Blood worms and fine wines Scenes of change: Arnold package store has stood firm as area around it has mushroomed.

January 10, 1998

FISHPAW'S LIQUORS, a ramshackle package store perched at the entrance to the Broadneck Peninsula, is an amazing symbol of the change that has swept Anne Arundel County since World War II -- because it has hardly changed at all.

Fishpaw's is a small, white, wood-frame building that appears to be held together by the crazy quilt of liquor signs that covers its exterior. The rickety structure looks jarring in an area where homes typically sell for $200,000 and double or triple that on the water. But Fishpaw's isn't out of place; it was simply there first.

When the store opened in Arnold in the early 1930s, Prohibition had just been repealed. With 55,000 residents in 1930, Anne Arundel was the sixth-largest jurisdiction in the state, smaller than Allegany and Washington counties in the Western Maryland mountains. Bill Fishpaw opened his shop to serve the farmers and watermen who lived along Baltimore and Annapolis Boulevard, the country road that meandered from Baltimore through truck farm country to the sleepy state capital. Fishpaw's faced the two-lane road and the nearby tracks of the "bumble and amble," also known as the B&A or Baltimore and Annapolis Railroad. Between Arnold and Baltimore were two traffic signals.

In the late 1930s, when the four-lane Governor Ritchie Highway was completed, the store swung its entrance eastward to face the new road. Tree-lined Ritchie Highway was considered a scenic route then, before the onslaught of auto dealers and shopping centers. Fishpaw's supplied travelers headed to the county's bayside getaways with beer, bourbon, bait, ice and gasoline.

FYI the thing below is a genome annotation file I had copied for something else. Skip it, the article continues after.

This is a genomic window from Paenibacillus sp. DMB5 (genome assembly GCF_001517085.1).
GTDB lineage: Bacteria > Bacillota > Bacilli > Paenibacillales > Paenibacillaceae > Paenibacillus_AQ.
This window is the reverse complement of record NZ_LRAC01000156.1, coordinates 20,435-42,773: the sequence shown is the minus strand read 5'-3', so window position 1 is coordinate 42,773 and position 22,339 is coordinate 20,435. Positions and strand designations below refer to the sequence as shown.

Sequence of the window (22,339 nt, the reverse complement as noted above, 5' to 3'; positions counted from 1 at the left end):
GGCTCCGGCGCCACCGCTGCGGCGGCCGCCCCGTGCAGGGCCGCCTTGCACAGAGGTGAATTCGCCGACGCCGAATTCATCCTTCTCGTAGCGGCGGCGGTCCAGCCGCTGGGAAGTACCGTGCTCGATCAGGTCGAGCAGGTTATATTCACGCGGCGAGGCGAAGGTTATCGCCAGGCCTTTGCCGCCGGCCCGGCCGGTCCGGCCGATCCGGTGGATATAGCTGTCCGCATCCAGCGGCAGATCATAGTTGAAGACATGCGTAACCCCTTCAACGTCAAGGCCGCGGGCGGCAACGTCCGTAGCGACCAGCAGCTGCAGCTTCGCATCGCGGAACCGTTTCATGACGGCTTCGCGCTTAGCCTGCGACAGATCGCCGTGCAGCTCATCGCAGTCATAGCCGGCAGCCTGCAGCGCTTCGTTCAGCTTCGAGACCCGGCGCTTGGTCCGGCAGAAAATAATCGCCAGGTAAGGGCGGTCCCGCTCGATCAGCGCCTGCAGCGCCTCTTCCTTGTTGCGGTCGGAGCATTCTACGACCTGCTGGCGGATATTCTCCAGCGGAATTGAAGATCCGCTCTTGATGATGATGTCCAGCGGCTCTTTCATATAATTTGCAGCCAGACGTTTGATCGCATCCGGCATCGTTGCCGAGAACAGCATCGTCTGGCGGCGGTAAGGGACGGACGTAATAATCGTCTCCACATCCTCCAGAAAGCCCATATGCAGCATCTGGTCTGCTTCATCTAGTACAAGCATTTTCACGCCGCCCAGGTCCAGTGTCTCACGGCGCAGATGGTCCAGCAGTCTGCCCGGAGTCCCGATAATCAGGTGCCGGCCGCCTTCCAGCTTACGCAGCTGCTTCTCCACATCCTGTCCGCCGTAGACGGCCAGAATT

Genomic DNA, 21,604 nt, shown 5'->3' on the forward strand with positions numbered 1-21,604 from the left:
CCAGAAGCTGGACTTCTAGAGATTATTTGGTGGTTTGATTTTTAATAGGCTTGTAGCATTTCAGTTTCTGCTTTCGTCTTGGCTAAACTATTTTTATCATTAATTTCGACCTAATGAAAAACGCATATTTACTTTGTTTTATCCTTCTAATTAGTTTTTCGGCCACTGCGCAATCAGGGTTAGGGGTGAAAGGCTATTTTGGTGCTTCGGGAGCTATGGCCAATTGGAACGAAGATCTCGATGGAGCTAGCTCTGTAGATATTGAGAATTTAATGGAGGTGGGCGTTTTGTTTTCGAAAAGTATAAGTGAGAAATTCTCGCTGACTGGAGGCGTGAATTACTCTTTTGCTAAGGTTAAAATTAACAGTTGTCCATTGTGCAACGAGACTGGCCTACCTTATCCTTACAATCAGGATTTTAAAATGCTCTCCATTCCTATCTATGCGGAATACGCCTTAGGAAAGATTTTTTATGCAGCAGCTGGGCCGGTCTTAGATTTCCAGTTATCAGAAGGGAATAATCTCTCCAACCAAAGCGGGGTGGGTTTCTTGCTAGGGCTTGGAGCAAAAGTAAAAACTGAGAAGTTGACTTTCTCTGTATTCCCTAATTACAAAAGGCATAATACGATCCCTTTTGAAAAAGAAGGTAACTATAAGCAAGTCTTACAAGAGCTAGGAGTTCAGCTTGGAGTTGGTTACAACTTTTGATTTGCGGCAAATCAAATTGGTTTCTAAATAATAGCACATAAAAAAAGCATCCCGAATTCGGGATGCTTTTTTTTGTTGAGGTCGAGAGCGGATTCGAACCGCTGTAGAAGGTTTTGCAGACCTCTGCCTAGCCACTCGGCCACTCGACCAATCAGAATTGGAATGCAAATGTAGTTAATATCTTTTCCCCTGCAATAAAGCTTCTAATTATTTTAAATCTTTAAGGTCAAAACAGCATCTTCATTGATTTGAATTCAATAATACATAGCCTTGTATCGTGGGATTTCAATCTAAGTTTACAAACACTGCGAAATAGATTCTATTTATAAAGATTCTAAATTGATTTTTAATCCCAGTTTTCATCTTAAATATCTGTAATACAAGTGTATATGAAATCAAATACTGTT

After World War II, suburban subdivisions began to blossom in the fields of corn, tomatoes and strawberries. Year-round residents began to supplant vacationers. Anne Arundel grew by an astonishing 70 percent from 1940 to 1960, twice as fast as the state overall. By the mid-1960s, the county's future as a bedroom community for Washington and Baltimore was firmly established, bolstered by large defense-related employers such as Westinghouse and the National Security Agency. Fishpaw's clientele became more permanent.

As the county shifted from rural to suburban, from weekend resort to year-round residential -- it's closing in on a half-million residents -- tastes and standards also changed. Fishpaw's practice of festooning its outside walls with hand-lettered signs ran afoul of the Greater Severna Park Council's desire to improve the appearance of the community. Fishpaw's prevailed in a legal fight a few years ago to continue its signage motif, which predated the 1952 creation of zoning in the county. "Without signs, it looks like you're not open," said Kim Lawson at the time, who owns the store now with her sister, Rachel.

While Fishpaw's exterior has stood firm against change, the stock inside increasingly reflects the fact that professionals, corporate managers and high-paid government workers now live where low-wage berry pickers and fishermen once called home. In addition to half-pints and six-packs, Fishpaw's carries wines from boutique vineyards and gourmet cheeses from Europe.

Live bait is still available, but you can only get bloodworms this time of year.

Pub Date: 1/10/98

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